Photo by Mark Zuckerman / NATS INSIDER
Adam Kennedy is tagged out trying to score from second on a fourth-inning error.
Now ask yourself: Had any of those plays gone the other way, would the outcome of this game have been different?
There's certainly reason to believe so. Unfortunately for the Nationals, all of those moments went the wrong way, and that's how you lose a ballgame in which you outhit the opposition, 11-4.
The Nats have experienced plenty of losses more crushing than this one, losses in which they blew a late lead, but this might have been among the most aggravating games of the season. You're not going to rack up 11 hits in a game started by Josh Johnson too often. To do that and still not win? Well, that feels like a golden opportunity slipping right through your fingers.
Livan Hernandez certainly deserved a better fate tonight. He turned in one of his best outings of the season -- one earned run, four hits, six strikeouts in six innings -- and had nothing to show for it at day's end. The big guy now owns a 3.27 ERA and 14 quality starts in 19 outings this season ... yet his record is 6-6. Seven times this year he has allowed two earned runs or fewer and not been rewarded with a victory.
"You feel bad because Livo threw a great game," Kennedy said. "We didn't make a couple of plays for him in that one inning, and that's all they needed."
Let's begin with "that one inning" -- the bottom of the second, when Desmond's 22nd error of the season set the stage for the Marlins to score the game's only runs. Dan Uggla led off with a popup behind second base. Both Desmond and Kennedy went for it, and umpire Tony Randazzo appeared to get in the way as well, but Desmond took the sole blame for dropping the ball.
"I just ran under the ball and took my eye off it," he said. "That's what they tell you to do in Little League: Keep your eye on the ball. I didn't, and unfortunately it cost us a baserunner."
Four batters later, Ronny Paulino singled to right, driving in two runs that would hold up the rest of the night.
Not that the Nationals didn't have plenty of chances to score themselves. Even against Johnson, who may be baseball's best pitcher at the moment, they put men on base, eight in the first five innings alone. But they couldn't come through with the one clutch hit that would have driven someone in, and then they also killed themselves with an aggressive baserunning move that backfired.
With two outs in the fourth, Kennedy stood on second and watched as Desmond hit a grounder up the middle. Uggla moved to his right to try to make the play, and third base coach Pat Listach immediately decided to wave Kennedy around.
Listach's thinking: Either the ball would go through for a single and Kennedy would score, or Uggla would have a long and difficult throw to first. If Desmond was safe, Kennedy would be able to score.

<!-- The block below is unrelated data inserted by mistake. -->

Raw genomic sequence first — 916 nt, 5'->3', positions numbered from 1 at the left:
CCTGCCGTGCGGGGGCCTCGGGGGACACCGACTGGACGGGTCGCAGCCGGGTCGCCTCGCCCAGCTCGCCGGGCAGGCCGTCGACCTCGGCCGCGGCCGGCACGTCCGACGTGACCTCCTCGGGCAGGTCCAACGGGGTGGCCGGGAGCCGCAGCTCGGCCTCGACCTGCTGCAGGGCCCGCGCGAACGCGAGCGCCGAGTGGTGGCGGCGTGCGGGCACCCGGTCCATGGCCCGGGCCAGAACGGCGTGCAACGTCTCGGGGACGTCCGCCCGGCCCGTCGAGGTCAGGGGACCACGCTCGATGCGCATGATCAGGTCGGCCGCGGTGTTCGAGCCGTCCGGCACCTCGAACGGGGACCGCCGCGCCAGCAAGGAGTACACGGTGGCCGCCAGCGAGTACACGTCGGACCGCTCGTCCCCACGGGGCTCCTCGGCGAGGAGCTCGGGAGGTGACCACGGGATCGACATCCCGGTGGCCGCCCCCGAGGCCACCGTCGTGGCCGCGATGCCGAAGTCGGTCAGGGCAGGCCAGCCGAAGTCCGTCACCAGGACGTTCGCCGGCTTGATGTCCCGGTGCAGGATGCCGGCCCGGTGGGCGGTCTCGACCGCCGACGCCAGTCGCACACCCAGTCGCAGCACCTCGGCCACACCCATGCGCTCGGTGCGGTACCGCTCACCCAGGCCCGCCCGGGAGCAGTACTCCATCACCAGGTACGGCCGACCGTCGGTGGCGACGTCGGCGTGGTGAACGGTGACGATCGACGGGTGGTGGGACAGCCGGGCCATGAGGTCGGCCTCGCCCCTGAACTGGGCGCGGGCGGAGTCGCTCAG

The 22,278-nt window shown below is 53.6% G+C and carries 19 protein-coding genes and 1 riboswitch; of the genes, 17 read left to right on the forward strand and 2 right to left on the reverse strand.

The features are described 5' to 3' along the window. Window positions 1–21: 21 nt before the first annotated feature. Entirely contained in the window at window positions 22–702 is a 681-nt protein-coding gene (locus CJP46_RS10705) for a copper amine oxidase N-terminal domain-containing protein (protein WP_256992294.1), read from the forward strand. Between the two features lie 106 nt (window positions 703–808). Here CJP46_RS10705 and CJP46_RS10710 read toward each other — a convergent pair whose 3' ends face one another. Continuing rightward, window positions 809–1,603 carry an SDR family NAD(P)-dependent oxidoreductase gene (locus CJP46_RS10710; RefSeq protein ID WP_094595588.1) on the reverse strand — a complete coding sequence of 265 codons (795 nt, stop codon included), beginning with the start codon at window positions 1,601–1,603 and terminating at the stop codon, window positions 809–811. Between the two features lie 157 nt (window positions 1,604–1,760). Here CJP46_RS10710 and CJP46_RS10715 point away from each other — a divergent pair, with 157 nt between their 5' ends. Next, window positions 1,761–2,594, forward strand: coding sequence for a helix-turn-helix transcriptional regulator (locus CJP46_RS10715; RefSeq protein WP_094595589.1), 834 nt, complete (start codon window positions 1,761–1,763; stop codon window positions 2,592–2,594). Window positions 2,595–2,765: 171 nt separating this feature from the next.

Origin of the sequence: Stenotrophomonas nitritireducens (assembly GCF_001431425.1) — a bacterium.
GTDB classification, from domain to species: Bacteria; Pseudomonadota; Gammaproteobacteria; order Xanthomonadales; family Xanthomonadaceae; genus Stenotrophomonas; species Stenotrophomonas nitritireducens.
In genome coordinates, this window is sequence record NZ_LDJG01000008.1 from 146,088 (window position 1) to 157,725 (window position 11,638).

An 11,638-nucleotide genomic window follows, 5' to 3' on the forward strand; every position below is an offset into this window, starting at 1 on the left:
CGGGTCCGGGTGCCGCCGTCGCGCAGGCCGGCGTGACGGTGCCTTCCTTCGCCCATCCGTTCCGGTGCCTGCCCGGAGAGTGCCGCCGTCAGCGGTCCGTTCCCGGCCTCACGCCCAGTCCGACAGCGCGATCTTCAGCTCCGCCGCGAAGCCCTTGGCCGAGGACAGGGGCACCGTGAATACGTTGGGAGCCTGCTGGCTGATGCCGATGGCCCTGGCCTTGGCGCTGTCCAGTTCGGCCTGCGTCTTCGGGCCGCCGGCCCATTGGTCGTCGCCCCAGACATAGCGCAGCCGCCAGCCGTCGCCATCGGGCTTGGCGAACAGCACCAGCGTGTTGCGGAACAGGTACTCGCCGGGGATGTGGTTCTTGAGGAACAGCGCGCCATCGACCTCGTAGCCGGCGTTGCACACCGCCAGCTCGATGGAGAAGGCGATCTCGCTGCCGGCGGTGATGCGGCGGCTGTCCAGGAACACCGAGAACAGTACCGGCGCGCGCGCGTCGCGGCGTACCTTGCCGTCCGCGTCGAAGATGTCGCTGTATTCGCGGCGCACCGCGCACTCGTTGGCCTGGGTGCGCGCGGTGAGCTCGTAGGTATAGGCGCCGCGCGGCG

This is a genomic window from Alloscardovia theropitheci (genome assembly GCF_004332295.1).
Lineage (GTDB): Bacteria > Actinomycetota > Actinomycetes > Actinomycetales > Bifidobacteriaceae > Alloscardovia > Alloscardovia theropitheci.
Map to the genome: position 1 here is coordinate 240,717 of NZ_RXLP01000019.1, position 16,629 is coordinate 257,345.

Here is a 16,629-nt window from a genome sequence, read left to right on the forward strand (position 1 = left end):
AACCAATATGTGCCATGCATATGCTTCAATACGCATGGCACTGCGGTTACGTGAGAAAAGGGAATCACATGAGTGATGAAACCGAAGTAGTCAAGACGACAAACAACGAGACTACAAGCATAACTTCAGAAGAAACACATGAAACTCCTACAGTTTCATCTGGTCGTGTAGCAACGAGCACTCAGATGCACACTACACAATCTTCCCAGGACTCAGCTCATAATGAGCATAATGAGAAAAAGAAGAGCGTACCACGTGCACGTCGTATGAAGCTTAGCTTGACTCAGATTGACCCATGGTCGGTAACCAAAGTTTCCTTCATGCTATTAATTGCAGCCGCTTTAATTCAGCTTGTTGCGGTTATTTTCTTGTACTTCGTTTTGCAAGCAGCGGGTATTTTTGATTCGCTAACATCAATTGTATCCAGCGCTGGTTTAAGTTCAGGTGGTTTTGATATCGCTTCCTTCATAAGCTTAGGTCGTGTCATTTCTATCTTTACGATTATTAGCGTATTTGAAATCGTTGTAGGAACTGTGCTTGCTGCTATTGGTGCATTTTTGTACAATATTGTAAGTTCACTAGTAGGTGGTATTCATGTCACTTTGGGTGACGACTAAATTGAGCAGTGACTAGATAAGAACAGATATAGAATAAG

What Listach didn't account for was the possibility of Uggla bobbling the ball.
"I assumed he was going to catch it and make a long throw, or Kennedy would be safe if Desi's safe," the coach said. "But he bobbled it. His bobble actually messed the whole play up."
Listach immediately put up the stop sign, but it was too late for Kennedy to see it.
"I was already halfway down the line," he said. "Hopefully he makes a bad throw or something. But I'm pretty much dead at that point."
So another rally was killed. The Nats had one more really good chance in the seventh, after Johnson had been knocked out. With two on and two out, reliever Jose Veras fell behind in the count to Ryan Zimmerman, 3-0. Zimmerman hardly ever takes a hack in that situation, but he decided to try to "ambush" Veras and cut loose on the 3-0 fastball. The ball soared toward left field, and plenty of people inside the stadium had the same thought.
"I thought for sure that ball was fair," Jim Riggleman said.
"I ran home and I saw Zim standing there, so I thought it was a home run," said Desmond, who was on third base at the time.
The ball, though, hooked left and got caught in a strong crosswind. It landed well foul, denying Zimmerman what briefly looked like a gargantuan, three-run homer.
"Would have been nice if it was fair," he said. "Would have been cool."
Two pitches and one nasty breaking ball from Veras later, the Nationals were back in the field, still trailing 2-0.
That's where things stayed the rest of the night.
On the one hand, the Nationals could look at this game and be encouraged by Hernandez's strong outing and the fact they racked up seven hits against the best pitcher in baseball right now, not to mention 11 in the entire game.
On the other hand, they couldn't help but wonder what might have been had they done just a couple of things better on a night when golden opportunity after golden opportunity stared them in the face.